Apple announced that they’ll be offering DRM-free music in the iTunes Music Store! I don’t have much to add to the announcement, I’m just ecstatic that Apple is following up on Steve Job’s open letter. Beyond just offering DRM-free music, Apple even addressed Cory Doctorow’s lock-in argument by offering upgrades to existing downloads.
There were people who thought that the letter was a cynical attempt to avoid EU regulation by playing DRM off as a chain imposed by the record companies. I admit that I was leaning that way, it’s not the first time I was wrong about Apple and probably not the last. Like other doubters, I’m glad I was wrong.
I don’t really have much to add to the conversation, I’m just excited to download more music from iTunes in May (and this time I plan to keep it).
I was at the Scholarship and Libraries in Transition on Friday, a symposium on how mass digitization affects libraries. I’m not a librarian but Tim O’Reilly was keynoting and since I’m not going to ETech or SXSW this year, it was a decent consolation prize.
One thing I noticed was the sheer number of Macs in the audience. I sat with Ed Vielmetti and met Bill and Barbara Tozier, all of whom had their iBooks with them. The local digerati weren’t anomalies; I would guess that the audience was about 40% Mac.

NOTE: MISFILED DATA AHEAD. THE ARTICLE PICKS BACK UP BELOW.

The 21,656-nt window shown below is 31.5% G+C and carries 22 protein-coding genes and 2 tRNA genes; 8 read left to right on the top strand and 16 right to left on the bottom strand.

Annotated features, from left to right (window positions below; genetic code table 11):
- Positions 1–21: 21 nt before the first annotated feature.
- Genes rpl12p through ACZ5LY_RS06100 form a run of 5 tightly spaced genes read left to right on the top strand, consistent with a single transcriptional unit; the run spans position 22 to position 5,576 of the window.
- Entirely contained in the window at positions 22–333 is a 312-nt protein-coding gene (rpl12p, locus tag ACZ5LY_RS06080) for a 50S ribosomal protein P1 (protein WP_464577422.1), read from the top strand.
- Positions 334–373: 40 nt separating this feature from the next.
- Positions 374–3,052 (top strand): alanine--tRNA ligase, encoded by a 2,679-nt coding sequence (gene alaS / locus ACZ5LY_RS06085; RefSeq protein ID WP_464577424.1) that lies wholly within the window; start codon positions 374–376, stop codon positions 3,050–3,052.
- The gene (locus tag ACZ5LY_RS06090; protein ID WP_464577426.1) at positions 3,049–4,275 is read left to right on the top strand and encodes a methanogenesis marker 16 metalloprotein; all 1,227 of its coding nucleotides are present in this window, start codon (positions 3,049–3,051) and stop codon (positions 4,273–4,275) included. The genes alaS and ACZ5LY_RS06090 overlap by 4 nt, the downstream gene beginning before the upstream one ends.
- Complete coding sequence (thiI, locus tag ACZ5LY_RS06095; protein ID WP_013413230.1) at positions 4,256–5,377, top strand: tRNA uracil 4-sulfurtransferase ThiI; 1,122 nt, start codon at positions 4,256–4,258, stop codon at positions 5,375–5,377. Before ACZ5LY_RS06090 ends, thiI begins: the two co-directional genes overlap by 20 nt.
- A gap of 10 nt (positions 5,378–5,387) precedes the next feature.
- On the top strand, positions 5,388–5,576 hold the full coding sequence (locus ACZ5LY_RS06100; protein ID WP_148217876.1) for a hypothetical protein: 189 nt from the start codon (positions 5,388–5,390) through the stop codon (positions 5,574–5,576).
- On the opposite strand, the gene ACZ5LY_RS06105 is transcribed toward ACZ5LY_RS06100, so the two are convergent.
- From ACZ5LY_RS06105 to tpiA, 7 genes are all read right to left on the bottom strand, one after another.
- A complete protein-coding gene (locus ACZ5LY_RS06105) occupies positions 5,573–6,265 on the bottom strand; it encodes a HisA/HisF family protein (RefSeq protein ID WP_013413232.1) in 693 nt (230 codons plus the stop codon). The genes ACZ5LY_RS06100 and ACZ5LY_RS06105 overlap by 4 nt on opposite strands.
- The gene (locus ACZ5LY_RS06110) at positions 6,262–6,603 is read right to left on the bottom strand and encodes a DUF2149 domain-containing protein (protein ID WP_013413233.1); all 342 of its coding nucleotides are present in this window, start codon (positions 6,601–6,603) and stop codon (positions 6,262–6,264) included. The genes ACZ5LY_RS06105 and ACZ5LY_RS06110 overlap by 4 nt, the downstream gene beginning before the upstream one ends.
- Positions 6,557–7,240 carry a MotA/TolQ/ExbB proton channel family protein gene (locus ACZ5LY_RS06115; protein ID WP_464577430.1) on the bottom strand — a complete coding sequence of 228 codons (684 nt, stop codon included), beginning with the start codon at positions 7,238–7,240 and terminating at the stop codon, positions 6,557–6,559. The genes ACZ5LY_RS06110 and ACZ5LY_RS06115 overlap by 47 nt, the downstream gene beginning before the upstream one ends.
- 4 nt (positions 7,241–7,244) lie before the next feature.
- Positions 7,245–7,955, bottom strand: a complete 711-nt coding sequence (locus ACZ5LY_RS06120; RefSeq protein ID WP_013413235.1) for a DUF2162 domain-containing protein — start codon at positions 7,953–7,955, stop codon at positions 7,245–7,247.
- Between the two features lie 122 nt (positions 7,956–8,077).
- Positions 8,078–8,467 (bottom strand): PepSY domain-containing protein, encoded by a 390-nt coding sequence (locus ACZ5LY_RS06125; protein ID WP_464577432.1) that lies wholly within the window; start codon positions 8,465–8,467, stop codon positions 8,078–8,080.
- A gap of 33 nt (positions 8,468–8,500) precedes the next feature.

As an aside, the Toziers are involved with Project Gutenberg’s Distributed Proofreaders which is the Web 2.0 version of Google’s digitization project. Instead of a centralized effort to digitize books, DP pushes the work to the edges.
Back to my point and inflammatory title, a recent question on Ask MetaFilter was a survey on libraries offering free audiobooks. I thought it was interesting that there were so many Macs in the audience because, as I commented, my library offers audiobook downloads but because I’m on a Mac and have an iPod they’re useless to me.
I’m not bashing (well, not librarians). I realize that there’s a ton of licensing bullshit that goes into getting audiobooks into a downloadable format, and somewhere in the chain there’s someone for whom no DRM is a deal-breaker. I guess I’m just hopeful that if enough librarians are using Macs and can’t take advantage their own libraries online services that DRM will become a deal-breaker.
Personal to Kenyatta: Yes I still plan on writing a full library post.